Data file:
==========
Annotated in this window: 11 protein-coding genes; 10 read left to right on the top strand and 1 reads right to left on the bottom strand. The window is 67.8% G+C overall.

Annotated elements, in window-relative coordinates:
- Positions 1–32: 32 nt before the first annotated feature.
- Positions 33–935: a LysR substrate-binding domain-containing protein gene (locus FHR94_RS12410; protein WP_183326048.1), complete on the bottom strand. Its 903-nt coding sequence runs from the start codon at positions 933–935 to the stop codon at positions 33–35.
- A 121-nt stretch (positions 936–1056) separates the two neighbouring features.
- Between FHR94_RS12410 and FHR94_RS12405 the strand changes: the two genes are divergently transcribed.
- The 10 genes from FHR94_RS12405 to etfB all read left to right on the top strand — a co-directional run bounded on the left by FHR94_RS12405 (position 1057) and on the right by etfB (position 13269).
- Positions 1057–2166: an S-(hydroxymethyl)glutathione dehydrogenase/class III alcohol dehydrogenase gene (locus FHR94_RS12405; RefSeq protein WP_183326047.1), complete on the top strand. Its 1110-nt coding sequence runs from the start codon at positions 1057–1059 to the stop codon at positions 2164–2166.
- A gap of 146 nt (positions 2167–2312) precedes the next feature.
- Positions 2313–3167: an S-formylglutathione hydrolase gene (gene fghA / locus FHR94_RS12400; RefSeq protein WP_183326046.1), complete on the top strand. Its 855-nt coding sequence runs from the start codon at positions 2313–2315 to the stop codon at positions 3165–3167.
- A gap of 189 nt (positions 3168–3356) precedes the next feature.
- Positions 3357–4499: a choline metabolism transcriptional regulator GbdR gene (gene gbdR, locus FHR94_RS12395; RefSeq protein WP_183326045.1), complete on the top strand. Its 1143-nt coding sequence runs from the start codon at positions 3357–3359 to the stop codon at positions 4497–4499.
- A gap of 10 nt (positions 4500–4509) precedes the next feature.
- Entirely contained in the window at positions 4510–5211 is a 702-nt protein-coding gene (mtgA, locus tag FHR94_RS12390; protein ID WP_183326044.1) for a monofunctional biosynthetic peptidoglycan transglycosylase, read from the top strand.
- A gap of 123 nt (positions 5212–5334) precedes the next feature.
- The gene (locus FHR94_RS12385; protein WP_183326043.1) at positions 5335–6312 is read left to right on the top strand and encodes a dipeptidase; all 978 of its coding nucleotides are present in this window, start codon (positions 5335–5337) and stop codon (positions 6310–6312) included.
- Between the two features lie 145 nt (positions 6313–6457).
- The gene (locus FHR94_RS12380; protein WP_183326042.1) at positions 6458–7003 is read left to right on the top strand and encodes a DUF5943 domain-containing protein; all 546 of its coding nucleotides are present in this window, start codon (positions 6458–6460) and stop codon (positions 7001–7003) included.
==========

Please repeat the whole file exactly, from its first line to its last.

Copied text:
Annotated in this window: 11 protein-coding genes; 10 read left to right on the top strand and 1 reads right to left on the bottom strand. The window is 67.8% G+C overall.

Annotated elements, in window-relative coordinates:
- Positions 1–32: 32 nt before the first annotated feature.
- Positions 33–935: a LysR substrate-binding domain-containing protein gene (locus FHR94_RS12410; protein WP_183326048.1), complete on the bottom strand. Its 903-nt coding sequence runs from the start codon at positions 933–935 to the stop codon at positions 33–35.
- A 121-nt stretch (positions 936–1056) separates the two neighbouring features.
- Between FHR94_RS12410 and FHR94_RS12405 the strand changes: the two genes are divergently transcribed.
- The 10 genes from FHR94_RS12405 to etfB all read left to right on the top strand — a co-directional run bounded on the left by FHR94_RS12405 (position 1057) and on the right by etfB (position 13269).
- Positions 1057–2166: an S-(hydroxymethyl)glutathione dehydrogenase/class III alcohol dehydrogenase gene (locus FHR94_RS12405; RefSeq protein WP_183326047.1), complete on the top strand. Its 1110-nt coding sequence runs from the start codon at positions 1057–1059 to the stop codon at positions 2164–2166.
- A gap of 146 nt (positions 2167–2312) precedes the next feature.
- Positions 2313–3167: an S-formylglutathione hydrolase gene (gene fghA / locus FHR94_RS12400; RefSeq protein WP_183326046.1), complete on the top strand. Its 855-nt coding sequence runs from the start codon at positions 2313–2315 to the stop codon at positions 3165–3167.
- A gap of 189 nt (positions 3168–3356) precedes the next feature.
- Positions 3357–4499: a choline metabolism transcriptional regulator GbdR gene (gene gbdR, locus FHR94_RS12395; RefSeq protein WP_183326045.1), complete on the top strand. Its 1143-nt coding sequence runs from the start codon at positions 3357–3359 to the stop codon at positions 4497–4499.
- A gap of 10 nt (positions 4500–4509) precedes the next feature.
- Entirely contained in the window at positions 4510–5211 is a 702-nt protein-coding gene (mtgA, locus tag FHR94_RS12390; protein ID WP_183326044.1) for a monofunctional biosynthetic peptidoglycan transglycosylase, read from the top strand.
- A gap of 123 nt (positions 5212–5334) precedes the next feature.
- The gene (locus FHR94_RS12385; protein WP_183326043.1) at positions 5335–6312 is read left to right on the top strand and encodes a dipeptidase; all 978 of its coding nucleotides are present in this window, start codon (positions 5335–5337) and stop codon (positions 6310–6312) included.
- Between the two features lie 145 nt (positions 6313–6457).
- The gene (locus FHR94_RS12380; protein WP_183326042.1) at positions 6458–7003 is read left to right on the top strand and encodes a DUF5943 domain-containing protein; all 546 of its coding nucleotides are present in this window, start codon (positions 6458–6460) and stop codon (positions 7001–7003) included.